"IV, 29: One who is free of self-interest, even from the attainment of the highest realizations, and who possesses constant discrimination is showered with virtues from being absorbed in Spirit."
"IV, 30: From this comes a cessation of obstacles and karmic patterns."

Sanchita Karma: Sanchita means accumulated. This is the sum total of karma from all life times. These are our accumulated past actions from past lives that show up in this life. It is what we carry in our karmic suitcase through incarnations. When we neutralize a portion of this karma in our suitcase, it becomes unpacked, we leave it behind. Yet we will create more karma in this life to pack with us for next time, and that is also Sanchita. And so it goes, packing and unpacking bits of karma; both good and bad for either will attach us to the wheel of life. It is the karma we bring in, create, and take out; the entire accumulation of past and present karma. Sanchita Karma shows up in the birth chart as both the challenges and gifts we brought in to this life within us.

Parabdha Karma: Para means other, chief, extreme, greatest, highest. Rabh means begun. Abdha means year. This is a portion of Sanchita karma that is manifesting in this life. This is the results of past actions manifesting in the present. It is the overabundance or extreme of certain patterns that are coming to the fore of the highest importance to be addressed in this life. Parabdha Karma is triggered by transits to the natal planets, and seen through the dashas [planetary periods] of Vedic astrology.

Kriyamana Karma: Kryaa means activity, doing, work, performance, rite. Mana means idea, view, belief, thought, opinion, the mind. This is the work of our thought patterns. It is current, instant karma. You speed, you get a ticket. You yell at someone, they yell back. You hug someone who is sad, they hug you back. You feel angry inside and attract an accident. You reminisce about an old friend and they call you on the phone. In my opinion this one has the most to do with "the law of attraction" as it is being meant today in The Secret and other such books. What you think about (mana) you bring about (kriyaa). Prashna or Horary Astrology deals with Kriyamana karma.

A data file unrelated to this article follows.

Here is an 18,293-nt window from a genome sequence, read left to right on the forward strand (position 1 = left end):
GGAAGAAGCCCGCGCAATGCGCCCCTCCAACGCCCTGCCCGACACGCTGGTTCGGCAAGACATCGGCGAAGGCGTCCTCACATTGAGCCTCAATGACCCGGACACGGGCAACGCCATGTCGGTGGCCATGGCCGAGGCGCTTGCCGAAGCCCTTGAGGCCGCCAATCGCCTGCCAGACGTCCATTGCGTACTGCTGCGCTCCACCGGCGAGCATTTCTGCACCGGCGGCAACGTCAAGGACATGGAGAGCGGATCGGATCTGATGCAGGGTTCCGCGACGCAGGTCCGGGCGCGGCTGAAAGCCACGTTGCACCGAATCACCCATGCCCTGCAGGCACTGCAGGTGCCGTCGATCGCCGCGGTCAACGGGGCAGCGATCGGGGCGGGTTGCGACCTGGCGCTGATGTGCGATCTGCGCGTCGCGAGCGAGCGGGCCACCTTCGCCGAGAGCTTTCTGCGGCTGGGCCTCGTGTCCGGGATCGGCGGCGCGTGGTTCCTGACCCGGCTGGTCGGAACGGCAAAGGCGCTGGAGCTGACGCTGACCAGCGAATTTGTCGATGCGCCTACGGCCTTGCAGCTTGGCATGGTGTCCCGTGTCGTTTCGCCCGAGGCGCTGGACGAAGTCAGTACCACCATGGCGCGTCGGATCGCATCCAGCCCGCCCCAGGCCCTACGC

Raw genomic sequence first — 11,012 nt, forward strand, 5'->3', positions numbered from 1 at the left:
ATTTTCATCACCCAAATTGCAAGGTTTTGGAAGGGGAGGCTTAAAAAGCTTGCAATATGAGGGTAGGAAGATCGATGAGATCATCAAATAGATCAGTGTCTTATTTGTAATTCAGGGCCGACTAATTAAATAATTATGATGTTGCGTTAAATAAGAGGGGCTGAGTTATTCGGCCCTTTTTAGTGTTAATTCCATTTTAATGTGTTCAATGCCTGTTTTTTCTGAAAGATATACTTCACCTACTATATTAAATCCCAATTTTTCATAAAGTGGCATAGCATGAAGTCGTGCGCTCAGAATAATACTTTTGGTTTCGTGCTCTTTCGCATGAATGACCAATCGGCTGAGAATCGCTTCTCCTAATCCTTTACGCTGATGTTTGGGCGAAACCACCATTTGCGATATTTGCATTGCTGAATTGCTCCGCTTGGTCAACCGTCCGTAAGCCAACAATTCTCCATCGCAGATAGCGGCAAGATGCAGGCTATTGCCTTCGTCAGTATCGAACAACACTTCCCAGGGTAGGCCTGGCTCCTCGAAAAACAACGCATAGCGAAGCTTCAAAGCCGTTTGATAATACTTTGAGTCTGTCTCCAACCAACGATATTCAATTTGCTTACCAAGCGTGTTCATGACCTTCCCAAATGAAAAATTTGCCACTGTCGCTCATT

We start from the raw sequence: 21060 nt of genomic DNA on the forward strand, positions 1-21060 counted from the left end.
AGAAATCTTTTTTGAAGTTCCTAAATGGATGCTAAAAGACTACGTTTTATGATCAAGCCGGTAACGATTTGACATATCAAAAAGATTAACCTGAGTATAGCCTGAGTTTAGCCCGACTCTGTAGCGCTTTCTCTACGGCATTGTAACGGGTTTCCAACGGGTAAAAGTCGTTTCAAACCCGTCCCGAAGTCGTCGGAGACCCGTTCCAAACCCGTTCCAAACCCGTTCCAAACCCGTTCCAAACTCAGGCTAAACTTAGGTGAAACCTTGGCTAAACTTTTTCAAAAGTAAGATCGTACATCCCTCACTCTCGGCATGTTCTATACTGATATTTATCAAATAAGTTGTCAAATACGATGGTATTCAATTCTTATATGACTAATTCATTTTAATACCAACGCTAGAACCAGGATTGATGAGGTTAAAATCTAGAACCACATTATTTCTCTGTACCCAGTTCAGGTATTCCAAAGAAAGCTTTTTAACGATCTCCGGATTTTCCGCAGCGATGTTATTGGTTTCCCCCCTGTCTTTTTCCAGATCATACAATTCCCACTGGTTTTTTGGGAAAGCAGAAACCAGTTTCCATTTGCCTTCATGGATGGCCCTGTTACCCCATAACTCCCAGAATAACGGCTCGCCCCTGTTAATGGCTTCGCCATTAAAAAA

Agami or Agma Karma: Gam means coming. This is the karma we are making in this life to take into the next. These are the seeds we are sowing to pack into our karmic suitcase for future incarnations. We notice this when we see someone continually getting away with something and wonder when they will get caught. We see this in the person who gives freely to so many and yet is constantly running into one hardship after another, waiting to be paid back for their good deeds. Agami karma will catch up to us eventually, perhaps not in this life time, but in the next. Muharta or electional astrology deals with Agami Karma, as we choose the best or most auspicious time to manifest the fruit from the seeds we've sown.

Samhita Karma: Samhita means connected with, agreeing with, union, joined. This is our collective karma. The karma we experience globally, nationally, in the groups we associate with, the company we work for, and with those we are thrown together with by sheer happenstance. Passengers on planes, trains or subways that wreck have the same collective karma. We incarnate in a specific country that resonates with the collective karma we are to experience in this lifetime. Mundane astrology deals with Samhita Karma.

© Julene Packer-Louis 2010